Late yesterday President Obama met with a gaggle of legislators -- most of them clueless pro-war types -- to tell them he has no intention of ending the disastrous and pointless occupation of Afghanistan. No one watching the cable news shows afterwards would ever have guessed that Ike Skelton, for example, is a Democrat. It was a bit of bipartisan bonhomie: the blind leading the lame. Sorry, but it almost could have been Bush up there. And this morning's Hill is reporting that obstructionist Republicans in Congress say they want to back Obama -- or at least McChrystal -- if he wants to escalate the war and continue the occupation. McCain, in fact, demands they do it with "deliberate haste." None of the Republicans mentioned tax increases ... of course.
Sunday I met with Barbara Lee and then blogged about something disturbing she told me -- basically that the House had already passed a bill introduced by Majority Leader Steny Hoyer, H.R. 2920, the Statutory Pay-As-You-Go Act of 2009. It passed on July 22, 265-166 with Lee and 12 other anti-war Democrats casting "nay" votes. There's an awful lot of verbiage there but what the bill does is exempt defense-related activities from pay-as-you-go budgetary constraints and this is a section that concerned me:
(4)(A) The term 'budgetary effects' means the amounts by which PAYGO legislation changes direct spending or revenues relative to the baseline and shall be determined on the basis of estimates included by reference in the PAYGO Act or prepared under section 4(d)(3), as applicable. Budgetary effects that increase direct spending or decrease revenues are termed `costs' and budgetary effects that increase revenues or decrease direct spending are termed `savings'.
As we've discussed before, Bush managed to fund his wars with supplemental budgets, avoiding Pay-Go restrictions. In other words, he just printed up hundreds of billions of dollars for all his misadventures without having to raise taxes or cut programs, in effect driving the country towards virtual bankruptcy and leaving the economy in a complete shambles.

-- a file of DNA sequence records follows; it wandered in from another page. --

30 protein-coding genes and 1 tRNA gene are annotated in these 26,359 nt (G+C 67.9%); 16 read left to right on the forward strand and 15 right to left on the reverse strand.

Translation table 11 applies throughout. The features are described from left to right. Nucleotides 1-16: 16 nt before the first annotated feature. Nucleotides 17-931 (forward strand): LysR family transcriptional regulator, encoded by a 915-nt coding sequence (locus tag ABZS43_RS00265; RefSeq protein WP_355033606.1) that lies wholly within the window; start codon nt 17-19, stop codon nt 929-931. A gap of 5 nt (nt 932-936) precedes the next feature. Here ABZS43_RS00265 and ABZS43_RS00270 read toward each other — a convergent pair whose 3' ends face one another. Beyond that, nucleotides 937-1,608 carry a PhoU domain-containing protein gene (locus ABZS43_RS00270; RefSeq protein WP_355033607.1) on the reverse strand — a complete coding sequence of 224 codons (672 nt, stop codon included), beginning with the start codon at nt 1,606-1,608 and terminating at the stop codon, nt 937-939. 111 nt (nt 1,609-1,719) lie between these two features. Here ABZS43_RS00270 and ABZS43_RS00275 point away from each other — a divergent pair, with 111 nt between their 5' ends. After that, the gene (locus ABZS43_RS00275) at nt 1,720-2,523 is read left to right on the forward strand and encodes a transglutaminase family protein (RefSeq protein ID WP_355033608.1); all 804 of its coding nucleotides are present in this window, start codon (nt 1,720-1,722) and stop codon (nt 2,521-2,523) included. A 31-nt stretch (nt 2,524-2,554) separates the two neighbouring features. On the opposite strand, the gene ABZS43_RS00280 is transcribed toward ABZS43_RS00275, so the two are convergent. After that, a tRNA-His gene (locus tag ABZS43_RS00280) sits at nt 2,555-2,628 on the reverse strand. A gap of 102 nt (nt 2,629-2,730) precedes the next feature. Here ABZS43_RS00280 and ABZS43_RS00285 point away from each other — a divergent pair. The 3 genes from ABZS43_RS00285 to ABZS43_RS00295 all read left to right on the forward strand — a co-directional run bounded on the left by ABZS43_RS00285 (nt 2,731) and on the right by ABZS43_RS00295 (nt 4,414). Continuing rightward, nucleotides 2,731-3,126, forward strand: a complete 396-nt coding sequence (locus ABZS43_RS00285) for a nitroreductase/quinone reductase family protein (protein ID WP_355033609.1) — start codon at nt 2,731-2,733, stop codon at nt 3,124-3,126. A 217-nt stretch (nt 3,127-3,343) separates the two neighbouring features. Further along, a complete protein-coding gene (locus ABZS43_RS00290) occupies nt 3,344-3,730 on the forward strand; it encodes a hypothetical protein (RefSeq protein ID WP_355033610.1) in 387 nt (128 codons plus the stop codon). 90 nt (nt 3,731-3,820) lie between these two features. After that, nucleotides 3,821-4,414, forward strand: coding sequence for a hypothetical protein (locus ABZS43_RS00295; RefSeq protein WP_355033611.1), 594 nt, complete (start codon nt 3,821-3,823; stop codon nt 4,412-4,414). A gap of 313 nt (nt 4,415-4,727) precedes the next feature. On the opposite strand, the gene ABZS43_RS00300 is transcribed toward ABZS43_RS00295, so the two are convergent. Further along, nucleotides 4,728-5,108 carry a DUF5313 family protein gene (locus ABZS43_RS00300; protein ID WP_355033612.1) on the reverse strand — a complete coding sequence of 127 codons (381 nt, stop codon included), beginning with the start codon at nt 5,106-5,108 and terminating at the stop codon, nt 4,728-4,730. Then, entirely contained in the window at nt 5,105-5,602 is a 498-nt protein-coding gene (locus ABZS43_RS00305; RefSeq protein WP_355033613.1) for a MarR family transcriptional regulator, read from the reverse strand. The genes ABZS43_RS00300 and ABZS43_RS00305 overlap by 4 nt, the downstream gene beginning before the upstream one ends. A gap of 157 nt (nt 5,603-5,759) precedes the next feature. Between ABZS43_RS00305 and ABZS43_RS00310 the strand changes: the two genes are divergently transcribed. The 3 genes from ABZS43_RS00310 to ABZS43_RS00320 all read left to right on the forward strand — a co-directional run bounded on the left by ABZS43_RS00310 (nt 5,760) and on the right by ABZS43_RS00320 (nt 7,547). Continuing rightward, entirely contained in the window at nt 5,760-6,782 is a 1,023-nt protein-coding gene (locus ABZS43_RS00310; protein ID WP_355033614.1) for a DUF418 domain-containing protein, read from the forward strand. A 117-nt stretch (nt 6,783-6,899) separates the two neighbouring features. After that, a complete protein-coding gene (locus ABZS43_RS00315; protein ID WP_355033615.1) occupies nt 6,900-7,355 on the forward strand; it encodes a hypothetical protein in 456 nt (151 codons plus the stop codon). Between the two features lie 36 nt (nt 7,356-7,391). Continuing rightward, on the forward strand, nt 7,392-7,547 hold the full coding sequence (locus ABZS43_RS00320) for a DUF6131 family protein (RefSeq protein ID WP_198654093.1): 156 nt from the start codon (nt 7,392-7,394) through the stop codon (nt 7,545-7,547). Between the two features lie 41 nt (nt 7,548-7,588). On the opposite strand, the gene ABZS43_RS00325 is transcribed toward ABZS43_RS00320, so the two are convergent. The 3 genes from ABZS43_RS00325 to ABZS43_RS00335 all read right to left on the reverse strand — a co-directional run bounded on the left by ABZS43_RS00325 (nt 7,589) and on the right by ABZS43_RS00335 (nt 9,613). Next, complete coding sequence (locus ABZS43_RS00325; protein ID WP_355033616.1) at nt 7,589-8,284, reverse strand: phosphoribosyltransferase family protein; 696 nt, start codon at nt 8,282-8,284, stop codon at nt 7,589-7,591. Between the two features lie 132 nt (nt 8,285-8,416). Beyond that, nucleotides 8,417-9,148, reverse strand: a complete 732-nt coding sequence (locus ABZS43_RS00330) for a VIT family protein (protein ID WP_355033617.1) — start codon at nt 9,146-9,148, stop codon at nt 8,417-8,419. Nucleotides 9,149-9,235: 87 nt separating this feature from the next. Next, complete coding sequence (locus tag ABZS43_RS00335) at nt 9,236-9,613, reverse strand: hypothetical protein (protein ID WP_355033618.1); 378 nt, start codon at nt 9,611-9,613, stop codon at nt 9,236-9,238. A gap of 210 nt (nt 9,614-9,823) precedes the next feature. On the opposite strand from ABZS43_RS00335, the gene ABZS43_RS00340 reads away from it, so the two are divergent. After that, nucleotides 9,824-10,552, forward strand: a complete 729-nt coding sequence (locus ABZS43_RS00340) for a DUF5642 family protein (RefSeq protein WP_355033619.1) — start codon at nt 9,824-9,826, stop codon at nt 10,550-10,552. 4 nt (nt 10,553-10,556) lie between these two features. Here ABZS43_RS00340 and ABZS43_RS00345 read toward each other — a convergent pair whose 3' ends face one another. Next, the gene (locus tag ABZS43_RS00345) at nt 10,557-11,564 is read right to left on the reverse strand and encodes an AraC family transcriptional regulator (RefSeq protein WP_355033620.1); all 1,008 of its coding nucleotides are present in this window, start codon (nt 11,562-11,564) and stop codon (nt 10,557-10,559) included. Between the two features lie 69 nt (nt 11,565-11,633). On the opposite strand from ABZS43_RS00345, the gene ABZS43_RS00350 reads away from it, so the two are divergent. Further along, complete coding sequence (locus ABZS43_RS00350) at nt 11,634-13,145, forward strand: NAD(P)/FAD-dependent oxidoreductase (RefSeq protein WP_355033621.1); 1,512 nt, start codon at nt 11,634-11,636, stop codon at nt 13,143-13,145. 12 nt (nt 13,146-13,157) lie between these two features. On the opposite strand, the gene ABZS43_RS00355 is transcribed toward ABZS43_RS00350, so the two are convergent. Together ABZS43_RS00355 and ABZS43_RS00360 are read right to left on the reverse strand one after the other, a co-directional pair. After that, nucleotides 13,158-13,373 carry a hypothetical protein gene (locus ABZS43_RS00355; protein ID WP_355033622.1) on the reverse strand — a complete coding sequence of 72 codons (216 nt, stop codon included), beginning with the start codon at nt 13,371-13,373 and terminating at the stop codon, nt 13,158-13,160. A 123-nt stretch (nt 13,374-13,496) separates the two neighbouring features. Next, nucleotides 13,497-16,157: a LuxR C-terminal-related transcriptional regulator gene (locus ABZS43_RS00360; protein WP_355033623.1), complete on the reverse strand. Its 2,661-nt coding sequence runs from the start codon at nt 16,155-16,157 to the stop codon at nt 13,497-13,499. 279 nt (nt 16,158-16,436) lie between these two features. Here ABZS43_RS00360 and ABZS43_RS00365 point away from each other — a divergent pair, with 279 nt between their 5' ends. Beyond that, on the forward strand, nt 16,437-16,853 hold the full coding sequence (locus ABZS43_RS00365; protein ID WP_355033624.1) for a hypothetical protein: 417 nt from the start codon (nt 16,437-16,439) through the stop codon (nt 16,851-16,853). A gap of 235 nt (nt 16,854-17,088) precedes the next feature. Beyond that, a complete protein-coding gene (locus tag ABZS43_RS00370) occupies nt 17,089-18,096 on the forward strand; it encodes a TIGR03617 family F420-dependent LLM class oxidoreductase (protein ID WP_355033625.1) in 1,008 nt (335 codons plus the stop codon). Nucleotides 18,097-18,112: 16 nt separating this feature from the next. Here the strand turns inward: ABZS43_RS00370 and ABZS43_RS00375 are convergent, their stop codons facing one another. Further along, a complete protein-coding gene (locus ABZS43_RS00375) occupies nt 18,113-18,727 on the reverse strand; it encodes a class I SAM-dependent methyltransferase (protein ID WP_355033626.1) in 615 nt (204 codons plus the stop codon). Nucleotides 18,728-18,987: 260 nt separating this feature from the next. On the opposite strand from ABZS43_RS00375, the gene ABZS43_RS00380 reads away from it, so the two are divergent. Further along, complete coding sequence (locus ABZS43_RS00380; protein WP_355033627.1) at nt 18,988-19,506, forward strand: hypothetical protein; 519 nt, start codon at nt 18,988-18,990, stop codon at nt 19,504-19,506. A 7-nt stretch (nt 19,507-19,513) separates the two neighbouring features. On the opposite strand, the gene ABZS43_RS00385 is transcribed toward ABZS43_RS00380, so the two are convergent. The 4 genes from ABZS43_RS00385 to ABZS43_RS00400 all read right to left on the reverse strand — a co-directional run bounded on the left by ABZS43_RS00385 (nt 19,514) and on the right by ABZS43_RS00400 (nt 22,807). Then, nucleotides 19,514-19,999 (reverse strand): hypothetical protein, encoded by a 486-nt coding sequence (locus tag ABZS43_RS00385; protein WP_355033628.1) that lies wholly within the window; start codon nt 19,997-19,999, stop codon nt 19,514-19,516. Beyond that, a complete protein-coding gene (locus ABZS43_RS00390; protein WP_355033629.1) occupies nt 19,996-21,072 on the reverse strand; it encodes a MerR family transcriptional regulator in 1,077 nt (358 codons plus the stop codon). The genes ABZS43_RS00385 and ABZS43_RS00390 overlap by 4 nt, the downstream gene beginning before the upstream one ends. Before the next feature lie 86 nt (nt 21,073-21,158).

Obama and the Democrats in general campaigned on ending supplemental budgets and going back to responsible and established budgetary procedures that the Bush Regime had disregarded as they showed what they really thought of serious financial conservatism. This, however, leaves Obama in an awkward situation. Most Americans -- as many as 70 percent -- oppose the war. Republicans have already shown they want to use whatever action Obama takes as a blunt-edged political weapon to continue their campaign to delegitimize his presidency. Republicans, with a handful of exceptions -- Ron Paul (TX), Tim Johnson (IL), Walter Jones (NC), perhaps a few others -- want to blindly and cluelessly escalate the war come what may. But they refuse to raise taxes to do it and insist on cutting social programs or borrowing money against future generations. War-oriented Democrats are generally afraid to be seen as less tough than the Republicans but are also afraid of cutting the social programs popular with their constituents.
The way Obama wants to get around this is by exempting military spending, a cheap trick that amounts to keeping the irresponsible Bush budgetary procedures without the name "supplemental." Hoyer's bill has now been sent over to the Senate where it's waiting for passage. The Democrats in the House who refused to be taken in by this ruse were:
William Clay (MO)
Bob Filner (CA)
Raul Grijalva (AZ)
Maurice Hinchey (NY)
Carolyn Kilpatrick (MI)
Dennis Kucinich (OH)
Barbara Lee (CA)
Jim McDermott (WA)
Ed Pastor (AZ)
Pete Stark (CA)
Bart Stupak (MI)
Anthony Weiner (NY)
That's an even narrower list than the 32 Democrats who heroically voted against the war supplemental itself, one month earlier. If you'd like to show the anti-war Democrats you back up their stand against escalation, please visit No Means No and consider giving a hand.